By Karen Price
For all that the world has collectively been through recently, Trapeta B. Mayson found one theme rising above the rest as she read submissions to the PA Kindness Poem Project.
Even in the midst of a global pandemic, a tumultuous time in politics, struggles for racial justice and deepening social divides, it became clear that people were still hopeful about kindness.
“I wanted to capture that and focus on that,” said Mayson, Philadelphia’s Poet Laureate. “People really do feel (hopeful), and I feel that way. I wanted to convey that.”
PA Humanities partnered with Mayson for the year-long PA Kindness Poem project and invited residents across the state to share their thoughts on generosity, healing, reconciliation and peace on social media. Mayson drew inspiration from those messages for her piece, “kindness lives here,” and PA Humanities debuted the poem on World Kindness Day 2021. A host of PA Humanities friends and partners from across the commonwealth also joined together to read the poem, and you can see that video here.
We spoke with Mayson about the project, her process and what she’ll remember most.
Q: What initially attracted you to the project?
A: What I liked about it the most was that it really aligned with the work I already do in my own life as an artist. There was a call out to the community and response aspect to it. I loved that it allowed the opportunity for a number of people to be involved, and that was the big thing. The part that really interested me was that yes, I got this assignment, but I was almost co-creating with all these people across the state. It was intriguing. It was challenging, but a challenge that I embraced. And I liked the fact that it centered on kindness.
Q: What was it like to sift through the thoughts being shared by people from across Pennsylvania?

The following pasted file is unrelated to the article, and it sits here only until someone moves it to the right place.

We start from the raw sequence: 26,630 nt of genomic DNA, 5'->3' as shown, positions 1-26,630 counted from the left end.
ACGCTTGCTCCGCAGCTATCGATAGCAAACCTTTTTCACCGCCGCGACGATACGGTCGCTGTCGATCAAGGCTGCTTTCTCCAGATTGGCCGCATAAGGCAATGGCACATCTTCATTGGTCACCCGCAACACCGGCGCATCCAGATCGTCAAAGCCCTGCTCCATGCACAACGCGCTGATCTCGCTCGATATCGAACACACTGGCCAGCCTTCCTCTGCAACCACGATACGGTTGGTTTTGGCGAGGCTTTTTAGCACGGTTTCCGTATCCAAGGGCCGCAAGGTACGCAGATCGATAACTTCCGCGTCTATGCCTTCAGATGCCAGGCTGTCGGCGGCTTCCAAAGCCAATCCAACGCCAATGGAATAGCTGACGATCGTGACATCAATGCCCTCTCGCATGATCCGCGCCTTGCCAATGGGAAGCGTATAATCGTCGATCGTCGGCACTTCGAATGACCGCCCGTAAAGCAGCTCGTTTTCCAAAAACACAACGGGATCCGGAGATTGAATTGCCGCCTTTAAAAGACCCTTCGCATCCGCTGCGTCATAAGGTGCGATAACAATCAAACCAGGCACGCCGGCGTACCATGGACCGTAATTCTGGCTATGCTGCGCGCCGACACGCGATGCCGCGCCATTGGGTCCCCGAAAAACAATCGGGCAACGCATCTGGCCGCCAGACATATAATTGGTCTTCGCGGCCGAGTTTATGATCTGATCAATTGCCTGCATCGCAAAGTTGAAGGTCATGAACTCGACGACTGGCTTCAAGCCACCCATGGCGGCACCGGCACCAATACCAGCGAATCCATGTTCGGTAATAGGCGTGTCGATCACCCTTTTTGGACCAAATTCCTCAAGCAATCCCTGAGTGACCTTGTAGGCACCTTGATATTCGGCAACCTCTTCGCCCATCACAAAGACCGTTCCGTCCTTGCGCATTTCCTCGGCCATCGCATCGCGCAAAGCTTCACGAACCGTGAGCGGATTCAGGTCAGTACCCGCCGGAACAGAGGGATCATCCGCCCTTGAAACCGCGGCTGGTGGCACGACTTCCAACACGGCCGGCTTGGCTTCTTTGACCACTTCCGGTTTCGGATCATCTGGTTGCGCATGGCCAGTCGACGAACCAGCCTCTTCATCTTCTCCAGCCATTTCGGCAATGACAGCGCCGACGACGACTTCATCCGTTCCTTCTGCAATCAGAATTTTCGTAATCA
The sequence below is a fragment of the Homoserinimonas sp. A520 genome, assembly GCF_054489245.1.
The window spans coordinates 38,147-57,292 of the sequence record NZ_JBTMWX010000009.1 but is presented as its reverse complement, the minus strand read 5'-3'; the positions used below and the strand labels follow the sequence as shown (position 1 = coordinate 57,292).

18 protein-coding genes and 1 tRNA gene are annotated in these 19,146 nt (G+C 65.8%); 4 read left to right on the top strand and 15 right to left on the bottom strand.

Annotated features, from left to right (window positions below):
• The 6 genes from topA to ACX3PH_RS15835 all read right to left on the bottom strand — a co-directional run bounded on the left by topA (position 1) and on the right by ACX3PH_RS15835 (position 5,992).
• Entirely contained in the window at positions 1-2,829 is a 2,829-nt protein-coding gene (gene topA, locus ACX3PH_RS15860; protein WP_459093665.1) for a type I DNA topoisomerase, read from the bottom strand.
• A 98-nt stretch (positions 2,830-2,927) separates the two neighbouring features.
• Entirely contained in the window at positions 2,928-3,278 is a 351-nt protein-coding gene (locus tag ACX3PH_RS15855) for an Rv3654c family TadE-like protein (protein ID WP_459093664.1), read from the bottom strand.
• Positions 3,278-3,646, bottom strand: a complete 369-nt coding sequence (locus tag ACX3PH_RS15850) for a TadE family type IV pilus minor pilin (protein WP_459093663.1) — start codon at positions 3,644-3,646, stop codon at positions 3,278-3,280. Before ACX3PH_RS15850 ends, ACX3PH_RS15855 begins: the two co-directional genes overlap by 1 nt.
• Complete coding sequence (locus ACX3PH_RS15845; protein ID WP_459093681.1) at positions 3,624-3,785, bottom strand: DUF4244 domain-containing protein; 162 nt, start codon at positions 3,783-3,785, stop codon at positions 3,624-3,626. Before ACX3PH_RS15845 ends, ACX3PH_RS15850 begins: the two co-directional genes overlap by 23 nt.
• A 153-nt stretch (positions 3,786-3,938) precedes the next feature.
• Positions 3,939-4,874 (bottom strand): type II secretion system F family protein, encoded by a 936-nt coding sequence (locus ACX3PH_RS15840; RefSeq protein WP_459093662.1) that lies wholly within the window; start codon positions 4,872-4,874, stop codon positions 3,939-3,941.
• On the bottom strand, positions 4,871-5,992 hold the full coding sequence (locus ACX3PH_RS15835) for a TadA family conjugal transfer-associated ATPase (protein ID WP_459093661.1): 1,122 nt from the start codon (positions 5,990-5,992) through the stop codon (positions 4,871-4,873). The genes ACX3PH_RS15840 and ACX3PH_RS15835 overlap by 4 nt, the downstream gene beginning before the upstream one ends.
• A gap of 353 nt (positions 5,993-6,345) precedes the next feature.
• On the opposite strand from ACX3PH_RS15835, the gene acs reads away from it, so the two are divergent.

A: It felt like I was a fly on the wall hearing these people’s experiences and thinking about what they chose to share and what was important to them. I liked being involved in the process of understanding their thoughts. It made it feel authentic. I felt like it wasn’t just lip service, the way sometimes we say the community’s involved in a particular project but it really isn’t. And it was a very thoughtful process because as I read through, I was looking for themes. I had no intention of piecing together words to make a poem. That would have been impossible because of the number of submissions, and that’s not what I felt the project was about.
Q: What were the themes that started to emerge?
A: A number of people chose quotes that were more affirmations, whether they were famous quotes or other quotes talking about the importance of kindness. Some people chose to talk about how much the world needs kindness now and how important it was to them after the pandemic and the election and all the racial justice situations. Another group of people were able to highlight situations and scenarios where either they were kind to someone or someone was kind to them and those were all inspiring. The words that kept coming up for me were the words in the poem title, “kindness lives here.” The overall theme I was getting out of this was, it did not matter how dire the situation or how tough things are for us as a group, as a community, as a country, or globally, there was hope in those submissions. There was some degree of hope.
Q: How did this writing process differ from your usual process?